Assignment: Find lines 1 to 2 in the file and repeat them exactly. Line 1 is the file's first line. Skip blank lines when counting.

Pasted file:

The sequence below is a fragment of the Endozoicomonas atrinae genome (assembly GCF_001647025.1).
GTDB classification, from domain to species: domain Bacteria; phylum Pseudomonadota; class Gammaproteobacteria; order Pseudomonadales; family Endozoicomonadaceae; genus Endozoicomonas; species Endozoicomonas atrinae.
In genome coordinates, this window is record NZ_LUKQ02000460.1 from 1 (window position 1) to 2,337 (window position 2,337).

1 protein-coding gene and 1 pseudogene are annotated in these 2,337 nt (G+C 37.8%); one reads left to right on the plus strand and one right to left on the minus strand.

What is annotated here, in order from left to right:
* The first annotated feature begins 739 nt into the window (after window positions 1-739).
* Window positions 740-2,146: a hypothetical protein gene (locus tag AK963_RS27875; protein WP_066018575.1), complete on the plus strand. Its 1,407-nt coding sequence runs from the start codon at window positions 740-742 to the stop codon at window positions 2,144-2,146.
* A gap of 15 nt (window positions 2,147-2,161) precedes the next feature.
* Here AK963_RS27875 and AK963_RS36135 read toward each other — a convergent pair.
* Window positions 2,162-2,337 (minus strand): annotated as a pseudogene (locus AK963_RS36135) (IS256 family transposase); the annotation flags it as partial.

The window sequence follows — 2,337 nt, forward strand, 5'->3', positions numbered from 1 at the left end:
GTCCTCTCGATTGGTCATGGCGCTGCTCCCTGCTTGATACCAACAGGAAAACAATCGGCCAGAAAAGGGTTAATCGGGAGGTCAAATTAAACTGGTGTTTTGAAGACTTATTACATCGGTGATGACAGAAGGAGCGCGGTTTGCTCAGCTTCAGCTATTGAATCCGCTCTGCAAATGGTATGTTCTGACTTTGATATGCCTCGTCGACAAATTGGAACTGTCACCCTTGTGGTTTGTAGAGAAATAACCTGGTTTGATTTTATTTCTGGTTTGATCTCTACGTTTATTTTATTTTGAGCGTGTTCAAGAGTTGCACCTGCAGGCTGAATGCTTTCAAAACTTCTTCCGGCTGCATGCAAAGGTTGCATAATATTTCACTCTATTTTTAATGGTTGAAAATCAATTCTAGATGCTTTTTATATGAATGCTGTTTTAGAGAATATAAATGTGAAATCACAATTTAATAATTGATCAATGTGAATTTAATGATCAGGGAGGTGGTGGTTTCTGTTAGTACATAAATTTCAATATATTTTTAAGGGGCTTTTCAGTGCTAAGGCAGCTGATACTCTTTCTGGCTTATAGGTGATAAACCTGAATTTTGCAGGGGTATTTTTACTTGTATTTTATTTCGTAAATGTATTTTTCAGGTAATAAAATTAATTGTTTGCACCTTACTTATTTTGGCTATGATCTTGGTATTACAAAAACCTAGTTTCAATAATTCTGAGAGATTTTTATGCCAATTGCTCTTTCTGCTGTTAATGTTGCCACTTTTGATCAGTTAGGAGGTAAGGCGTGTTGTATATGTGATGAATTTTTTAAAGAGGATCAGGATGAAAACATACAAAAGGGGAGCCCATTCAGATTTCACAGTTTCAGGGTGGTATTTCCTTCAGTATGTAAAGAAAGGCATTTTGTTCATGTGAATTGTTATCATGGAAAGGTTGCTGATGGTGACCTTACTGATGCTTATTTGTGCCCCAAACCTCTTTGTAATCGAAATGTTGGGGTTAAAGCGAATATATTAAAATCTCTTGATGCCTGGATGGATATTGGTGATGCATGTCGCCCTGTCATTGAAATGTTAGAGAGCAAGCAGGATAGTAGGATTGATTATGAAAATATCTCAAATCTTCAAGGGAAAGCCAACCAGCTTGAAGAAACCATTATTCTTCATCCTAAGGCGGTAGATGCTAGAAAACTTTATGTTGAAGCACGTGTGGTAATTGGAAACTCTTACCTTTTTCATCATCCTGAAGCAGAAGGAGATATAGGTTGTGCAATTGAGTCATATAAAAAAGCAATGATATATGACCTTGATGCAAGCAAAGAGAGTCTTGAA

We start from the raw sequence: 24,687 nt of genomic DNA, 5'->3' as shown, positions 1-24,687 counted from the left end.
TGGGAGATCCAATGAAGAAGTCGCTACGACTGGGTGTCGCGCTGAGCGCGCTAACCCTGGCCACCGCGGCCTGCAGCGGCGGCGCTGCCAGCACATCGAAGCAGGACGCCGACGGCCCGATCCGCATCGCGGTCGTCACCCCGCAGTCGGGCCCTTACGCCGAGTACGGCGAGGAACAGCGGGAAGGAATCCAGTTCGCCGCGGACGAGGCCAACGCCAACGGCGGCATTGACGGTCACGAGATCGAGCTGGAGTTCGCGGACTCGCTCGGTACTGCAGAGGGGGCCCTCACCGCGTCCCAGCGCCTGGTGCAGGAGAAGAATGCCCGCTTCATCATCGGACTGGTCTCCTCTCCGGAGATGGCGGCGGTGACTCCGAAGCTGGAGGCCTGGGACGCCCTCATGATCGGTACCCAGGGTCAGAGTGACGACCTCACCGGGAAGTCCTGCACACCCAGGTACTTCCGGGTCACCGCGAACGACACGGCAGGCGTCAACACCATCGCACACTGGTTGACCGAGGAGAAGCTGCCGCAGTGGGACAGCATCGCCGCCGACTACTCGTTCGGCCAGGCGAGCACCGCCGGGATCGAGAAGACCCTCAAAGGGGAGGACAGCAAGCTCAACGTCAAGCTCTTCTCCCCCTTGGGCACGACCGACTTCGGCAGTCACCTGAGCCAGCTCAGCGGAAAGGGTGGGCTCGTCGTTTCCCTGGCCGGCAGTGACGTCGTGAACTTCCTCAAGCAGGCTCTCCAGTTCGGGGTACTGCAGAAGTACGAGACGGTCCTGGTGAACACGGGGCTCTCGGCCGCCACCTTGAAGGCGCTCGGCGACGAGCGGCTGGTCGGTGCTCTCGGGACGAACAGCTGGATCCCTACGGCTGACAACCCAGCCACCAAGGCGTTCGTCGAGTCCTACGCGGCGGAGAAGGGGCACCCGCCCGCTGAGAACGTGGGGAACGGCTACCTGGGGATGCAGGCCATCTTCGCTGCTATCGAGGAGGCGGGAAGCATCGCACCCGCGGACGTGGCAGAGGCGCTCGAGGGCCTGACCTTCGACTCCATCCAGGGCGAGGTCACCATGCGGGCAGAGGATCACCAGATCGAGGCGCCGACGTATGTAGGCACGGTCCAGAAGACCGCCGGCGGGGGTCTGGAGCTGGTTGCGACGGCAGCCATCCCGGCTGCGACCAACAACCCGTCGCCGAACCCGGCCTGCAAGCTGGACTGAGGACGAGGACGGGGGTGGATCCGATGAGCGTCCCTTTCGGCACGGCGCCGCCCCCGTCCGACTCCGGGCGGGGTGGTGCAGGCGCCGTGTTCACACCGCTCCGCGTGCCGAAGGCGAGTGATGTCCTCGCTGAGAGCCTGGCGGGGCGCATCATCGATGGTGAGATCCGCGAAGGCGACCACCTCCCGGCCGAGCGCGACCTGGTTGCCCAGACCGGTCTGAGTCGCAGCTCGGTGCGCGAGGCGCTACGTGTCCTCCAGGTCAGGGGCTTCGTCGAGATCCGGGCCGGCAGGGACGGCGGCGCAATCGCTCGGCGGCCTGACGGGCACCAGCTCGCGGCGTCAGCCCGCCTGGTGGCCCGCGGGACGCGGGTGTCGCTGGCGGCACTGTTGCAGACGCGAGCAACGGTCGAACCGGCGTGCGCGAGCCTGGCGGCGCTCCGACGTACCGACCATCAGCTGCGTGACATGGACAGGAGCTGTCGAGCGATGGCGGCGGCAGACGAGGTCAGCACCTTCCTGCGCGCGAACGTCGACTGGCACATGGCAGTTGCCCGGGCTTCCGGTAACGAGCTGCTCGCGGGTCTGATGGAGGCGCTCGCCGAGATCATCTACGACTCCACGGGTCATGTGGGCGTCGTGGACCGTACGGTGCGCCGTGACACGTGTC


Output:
The sequence below is a fragment of the Endozoicomonas atrinae genome (assembly GCF_001647025.1).
GTDB classification, from domain to species: domain Bacteria; phylum Pseudomonadota; class Gammaproteobacteria; order Pseudomonadales; family Endozoicomonadaceae; genus Endozoicomonas; species Endozoicomonas atrinae.